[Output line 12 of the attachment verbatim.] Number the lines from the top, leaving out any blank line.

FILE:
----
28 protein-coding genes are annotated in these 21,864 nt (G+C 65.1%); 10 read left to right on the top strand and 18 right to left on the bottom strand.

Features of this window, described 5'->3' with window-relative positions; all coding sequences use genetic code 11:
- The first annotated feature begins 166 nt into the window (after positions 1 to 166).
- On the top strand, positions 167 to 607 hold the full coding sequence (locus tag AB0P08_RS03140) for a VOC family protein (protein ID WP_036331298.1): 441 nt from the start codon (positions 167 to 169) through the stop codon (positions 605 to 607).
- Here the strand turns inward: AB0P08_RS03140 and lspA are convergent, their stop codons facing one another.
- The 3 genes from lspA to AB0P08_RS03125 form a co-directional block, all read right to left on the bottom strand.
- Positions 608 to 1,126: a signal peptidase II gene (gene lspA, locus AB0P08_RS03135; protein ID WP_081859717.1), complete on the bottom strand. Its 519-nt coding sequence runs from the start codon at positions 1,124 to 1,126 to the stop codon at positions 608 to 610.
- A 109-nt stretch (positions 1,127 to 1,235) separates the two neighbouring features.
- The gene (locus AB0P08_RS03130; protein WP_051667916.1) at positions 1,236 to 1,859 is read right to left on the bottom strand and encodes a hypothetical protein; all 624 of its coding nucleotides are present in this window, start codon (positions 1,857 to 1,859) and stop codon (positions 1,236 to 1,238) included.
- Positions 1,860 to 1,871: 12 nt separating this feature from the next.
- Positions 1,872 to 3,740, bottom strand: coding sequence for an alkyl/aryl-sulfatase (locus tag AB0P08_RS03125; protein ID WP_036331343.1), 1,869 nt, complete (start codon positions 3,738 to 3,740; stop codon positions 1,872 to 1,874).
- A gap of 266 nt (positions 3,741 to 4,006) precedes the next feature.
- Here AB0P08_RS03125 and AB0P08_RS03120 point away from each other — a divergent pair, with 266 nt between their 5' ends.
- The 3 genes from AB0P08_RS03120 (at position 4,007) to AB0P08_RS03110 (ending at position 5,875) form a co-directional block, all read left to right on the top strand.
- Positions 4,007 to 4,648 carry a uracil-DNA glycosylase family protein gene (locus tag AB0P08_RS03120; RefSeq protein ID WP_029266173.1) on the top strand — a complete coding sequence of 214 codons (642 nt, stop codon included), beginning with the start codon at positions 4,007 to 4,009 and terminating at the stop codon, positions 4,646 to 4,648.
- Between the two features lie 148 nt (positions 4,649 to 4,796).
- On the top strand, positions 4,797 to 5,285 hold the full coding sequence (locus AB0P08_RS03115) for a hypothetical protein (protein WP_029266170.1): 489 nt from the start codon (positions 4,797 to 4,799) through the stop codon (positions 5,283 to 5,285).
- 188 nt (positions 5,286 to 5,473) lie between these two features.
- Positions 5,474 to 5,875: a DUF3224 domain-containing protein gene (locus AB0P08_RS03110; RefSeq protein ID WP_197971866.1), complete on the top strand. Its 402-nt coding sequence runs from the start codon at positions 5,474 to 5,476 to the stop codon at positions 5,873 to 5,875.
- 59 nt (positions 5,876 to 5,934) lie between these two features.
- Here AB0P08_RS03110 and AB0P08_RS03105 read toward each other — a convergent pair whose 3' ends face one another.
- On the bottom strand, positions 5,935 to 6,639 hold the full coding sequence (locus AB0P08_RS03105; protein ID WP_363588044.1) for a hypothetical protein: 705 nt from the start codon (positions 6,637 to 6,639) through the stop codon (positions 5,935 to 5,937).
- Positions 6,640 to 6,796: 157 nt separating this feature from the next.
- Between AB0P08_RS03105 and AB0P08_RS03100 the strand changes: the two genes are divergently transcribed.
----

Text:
- A gap of 266 nt (positions 3,741 to 4,006) precedes the next feature.